Re: LibUnique as blessed dependency

(See also other reply)

As far as Launch vs. NewDocument vs. OpenDocument is concerned, We can
finally support XDG Desktop Actions[1] on files by implementing
different methods for opening files.

I suggest using a common method, say,
(org.gnome.Application).FileAction(string action, string URI), and then
registering action strings with descriptions in the desktop file. The
alternative is to register the actual DBus method names, but that would
mean creating separate methods for each action, and duplicating things
like the method signature, etc.

[1] Of course, they wouldn't actually be XDG Actions, because we're not
forking a process, but rather invoking a DBus method on an object. But
the end result is the same, and still massively useful.

Normal "Launch" procedure can be done with a
(org.gnome.Application).Launch(), as this does not involve acting on any

On Thu, 2007-07-12 at 14:07 -0400, Havoc Pennington wrote:
> Hi,
> Is libunique really the right approach? To me, I think there are two 
> approaches I would consider:
> 1) a cross-platform API in GTK using Xlib (via X selections) on Linux 
> and whatever on Windows, so this is cross platform and no dependencies.
> I guess the cross-platform API in GTK could also use D-Bus if it jumped 
> through the right hoops to make it optional or something.
> 2) an addition to whatever D-Bus binding people are using that makes it 
> simpler to do "single instance" with a dbus bus name
> As I wrote in
>     For applications that want to be single instance and can just rely on
>     D-Bus, there's no need to wait for a fancy "unique application"
>     library - just try to own your app's D-Bus name on startup, and exit
>     anytime you lose the name or fail to become its owner. Presto,
>     single-instance. (This is what bus names were designed for, btw.)
> D-Bus bus names are modeled on X selections, and both are designed as a 
> way to have a single-instance service.
> The thing I don't understand about libunique is the multiple backends 
> aspect. Why does it have that? GNOME requires Xlib and X selections, and 
> it requires D-Bus also. Being configurable between those two *could* 
> make sense for GTK, but not for GNOME that I see. And having a third 
> backend doesn't make sense to me for either GTK or GNOME.
> It seems like too small a piece of functionality to have in a separate 
> library, especially if there aren't multiple backends.
> I think I had some other comments on the bug report too, e.g. about 
> having stuff in gtk so that running the first time looks identical to 
> the app vs. running the second time (basically have main() just set up a 
> callback, which is then called for both the first and subsequent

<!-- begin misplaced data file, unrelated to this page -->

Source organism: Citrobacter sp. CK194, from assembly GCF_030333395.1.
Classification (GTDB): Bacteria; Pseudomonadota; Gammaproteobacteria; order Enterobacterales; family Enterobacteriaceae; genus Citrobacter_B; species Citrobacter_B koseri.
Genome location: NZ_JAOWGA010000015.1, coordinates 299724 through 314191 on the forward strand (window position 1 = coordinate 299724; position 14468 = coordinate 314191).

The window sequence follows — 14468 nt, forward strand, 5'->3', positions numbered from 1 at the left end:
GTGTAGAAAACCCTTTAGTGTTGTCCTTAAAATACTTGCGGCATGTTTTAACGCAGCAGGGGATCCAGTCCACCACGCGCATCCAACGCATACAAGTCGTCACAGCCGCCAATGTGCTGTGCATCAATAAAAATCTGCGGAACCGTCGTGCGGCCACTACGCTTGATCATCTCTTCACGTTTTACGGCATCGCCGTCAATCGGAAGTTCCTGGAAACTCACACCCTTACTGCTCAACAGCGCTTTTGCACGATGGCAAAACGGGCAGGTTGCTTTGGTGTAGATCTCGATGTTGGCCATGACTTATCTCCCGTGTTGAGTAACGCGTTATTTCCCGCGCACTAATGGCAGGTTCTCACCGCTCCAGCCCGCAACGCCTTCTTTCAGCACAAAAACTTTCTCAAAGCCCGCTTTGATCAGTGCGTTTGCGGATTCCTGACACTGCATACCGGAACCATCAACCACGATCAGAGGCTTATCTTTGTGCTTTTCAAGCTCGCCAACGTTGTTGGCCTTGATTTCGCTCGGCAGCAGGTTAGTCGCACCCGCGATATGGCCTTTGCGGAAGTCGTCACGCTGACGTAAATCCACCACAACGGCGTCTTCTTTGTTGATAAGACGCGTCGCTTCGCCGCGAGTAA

> launches), but the above is the macro point.
> A real advantage of saying D-Bus is the one true way, rather than having 
> a configurable backend, is that you don't HAVE to use a C library. If 
> you're using python and D-Bus is simple to use, then to run the app 
> org.gnome.MyAppName you just do a thing like:
>   proxy = dbus.whateverthemethodiscalled('org.gnome.MyAppName')
>   proxy.NewDocument()
> A second real advantage is that arbitrary new commands can be supported, 
> not just NewDocument() or Launch() or whatever the main single-instance 
> command is.
> libgtkunique at least used to have a way to do multiple commands, but it 
> was kind of a limited and ad hoc IPC system; why not just _use_ the IPC 
> system we have?
> We can also ship a small binary with dbus that does something like:
>   - takes a command line arg which is the dbus bus name of the app
>   - parse command line args such as --display
>   - grab startup notification stuff from environment
>   - stuff all of the above in a dictionary_of_stuff
>   - call a Launch(dictionary_of_stuff) method on org.gnome.MyAppName
> Call this dbus-app-starter or something. So you use it like:
>   dbus-app-starter org.gnome.MyAppName --display :0.1 --other-arg
> So the way you do a single-instance app is:
>   - ship a .service file that runs your app (probably you put the
>     app itself in libexecdir)
>   - ship a .desktop file that has an exec line:
>      dbus-app-starter org.gnome.MyAppName
>   - optionally, install to /usr/bin a script that just runs
>     dbus-app-starter, so people have a friendly name for your
>     app to type in a terminal
> If you want your app to support custom commands, you just support 
> methods other than Launch() that do whatever you want.
> The right standard method might not be Launch(), it might be 
> OpenDocument() or NewDocument() or something like that, or maybe all of 
> the above.
> To supplement dbus-app-starter you'd also need functionality in GTK or 
> other library to handle the incoming Launch() method call and set up 
> startup notification etc. using the info in the dictionary.
> Going a bit broader in scope, our D-Bus usage is all over the map and 
> needs more structure; the bindings or some convenience API needs to 
> support common operations such as:
>   - taking action whenever a particular service appears
>   - single-instance using a bus name
>   - keeping track of "who is using my service" in order to send
>     them callbacks or decide whether to exit
> I've thought about writing a little library for this stuff (there is a 
> hippo-dbus-helper.c cut-and-pasted to a couple online-desktop modules 
> already). If we did this then it seems like unique app functionality 
> could be in a combination of this library and GTK.
> Anyway, I don't want to slow anyone down and if people want unique app 
> functionality now I guess we should use the work that's been done, but I 
> did want to say my piece rather than complain after it's too late.
> Havoc
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> desktop-devel-list gnome org
Alex Jones

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